Interview with Abraham Lewis
It is easy to see why Abraham Lewis has attracted the label of ‘rising star’. Just a year after putting on A Level Playing Field in a small London theatre, he found himself acting alongside Nicole Kidman in the Hollywood film How to Talk to Girls at Parties and cast in the Sky Atlantic series Guerrilla alongside Idris Elba, Freida Pinto and Rory Kinnear, to name a few.
At just 21, his acting career is already way off the ground, but, with a contagious enthusiasm for what he does, and a conscious rejection of egotism, it is safe to say that he has not been swept up in a Hollywood bubble; “film making is such a collaborative process and when you’re surrounded by people who are amazing at what they do, their passion rubs off on you. Right from make-up, to costume, to the unit car drivers, everyone’s a cog in this big machine, and it reminded me never to have an ego about anything […] and to just enjoy the experience of 100 people coming together to make something.”
His striking self-awareness is compounded by thoughtfulness about his own development as an actor. His – somewhat varied – experience on the stage, in film and on TV has allowed him to throw himself out of his comfort zone, and into situations where he can constantly develop; “I think, in a way, it’s quite healthy not to be satisfied. The actors that I admire the most are always the ones that want to keep learning, developing and working hard”. It’s obvious that the people he looks up to, including those in his family, are a huge foundation for which to shape his attitudes to his job; “I’m lucky because my Grandfather was an actor and my parents are actors and they’ve given me a perspective that has really been invaluable.”
A fascination with human experiences and stories is at least a part of the reason why he is always seeking new challenges and opportunities to develop; “you can take lessons from so many different parts of life and apply them to acting, and you can take so many different lessons from acting and apply them to life.” His latest film job has clearly given him the opportunity to dive into social and political contexts. Pond Life is set in a South Yorkshire mining town, just as the coal industry is privatised and Tony Blair becomes leader of the Labour Party. Although primarily character driven, focusing on a group of young friends, Abraham felt it important to do his research; “I met a poet who was from one of the towns that we were filming in, and he told me some of the stories of the community that haven’t been told or reported by the press, and how divisions that were made still exist today. I really wanted to try and do that justice […] you get this sense that people feel really abandoned”.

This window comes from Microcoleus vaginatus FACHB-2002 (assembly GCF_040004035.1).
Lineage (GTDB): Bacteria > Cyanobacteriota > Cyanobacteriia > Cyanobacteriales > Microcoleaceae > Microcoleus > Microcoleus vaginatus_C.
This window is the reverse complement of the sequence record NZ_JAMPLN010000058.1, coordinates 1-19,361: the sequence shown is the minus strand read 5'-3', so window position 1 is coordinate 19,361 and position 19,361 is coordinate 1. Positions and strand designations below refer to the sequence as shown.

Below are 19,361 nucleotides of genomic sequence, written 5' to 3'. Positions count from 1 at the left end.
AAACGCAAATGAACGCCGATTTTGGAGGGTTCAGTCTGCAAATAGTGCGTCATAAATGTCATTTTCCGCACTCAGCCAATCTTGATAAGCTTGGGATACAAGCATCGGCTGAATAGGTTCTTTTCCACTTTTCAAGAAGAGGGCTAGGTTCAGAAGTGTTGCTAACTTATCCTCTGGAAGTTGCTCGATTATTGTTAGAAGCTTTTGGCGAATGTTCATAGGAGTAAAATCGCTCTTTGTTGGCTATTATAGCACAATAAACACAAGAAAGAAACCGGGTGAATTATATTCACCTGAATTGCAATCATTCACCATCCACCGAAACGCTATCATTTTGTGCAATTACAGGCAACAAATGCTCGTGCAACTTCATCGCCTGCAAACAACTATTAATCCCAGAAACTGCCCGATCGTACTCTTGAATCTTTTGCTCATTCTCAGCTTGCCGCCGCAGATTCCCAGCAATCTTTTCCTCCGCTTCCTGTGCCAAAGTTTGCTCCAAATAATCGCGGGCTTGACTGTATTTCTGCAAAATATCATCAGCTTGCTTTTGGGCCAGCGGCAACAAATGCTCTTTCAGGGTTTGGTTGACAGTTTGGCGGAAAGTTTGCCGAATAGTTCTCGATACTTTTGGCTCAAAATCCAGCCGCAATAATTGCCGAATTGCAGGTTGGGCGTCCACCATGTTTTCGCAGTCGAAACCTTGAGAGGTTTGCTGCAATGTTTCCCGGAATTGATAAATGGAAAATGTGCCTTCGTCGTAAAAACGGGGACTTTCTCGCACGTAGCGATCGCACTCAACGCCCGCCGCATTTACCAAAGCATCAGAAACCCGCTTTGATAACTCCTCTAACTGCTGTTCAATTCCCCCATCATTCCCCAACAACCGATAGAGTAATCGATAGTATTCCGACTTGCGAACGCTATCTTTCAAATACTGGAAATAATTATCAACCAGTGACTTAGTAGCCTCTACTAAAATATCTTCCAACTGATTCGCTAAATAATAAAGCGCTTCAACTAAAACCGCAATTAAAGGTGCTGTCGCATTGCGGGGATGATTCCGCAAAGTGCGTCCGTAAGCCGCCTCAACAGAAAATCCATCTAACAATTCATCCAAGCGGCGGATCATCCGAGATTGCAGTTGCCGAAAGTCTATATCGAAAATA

When defining the success of the productions he is a part of, he doesn’t seem to feel the pressure of media and public perception; “With everything you never know and it could go one way or the other – it’s most important to do it for yourself and not to worry about what everyone else thinks of it. As long as a film finds its audience, that’s all it needs.”
So, what’s next for Abraham Lewis? It is clear that a desire to gain new experiences, get better at what he does and meet new people is at the centre of everything for him. On asking him what he hopes to do in the future, he simply says, “as long as the script is good and the people around it are great, I’m in 100%.”
Interview and words by Charlie Shepherd for SID Magazine Issue 13 (Fall/Winter 2017), all information correct at the time of print.
Abraham Lewis photographed by Markus Lambert, styled by Sylvester Yiu.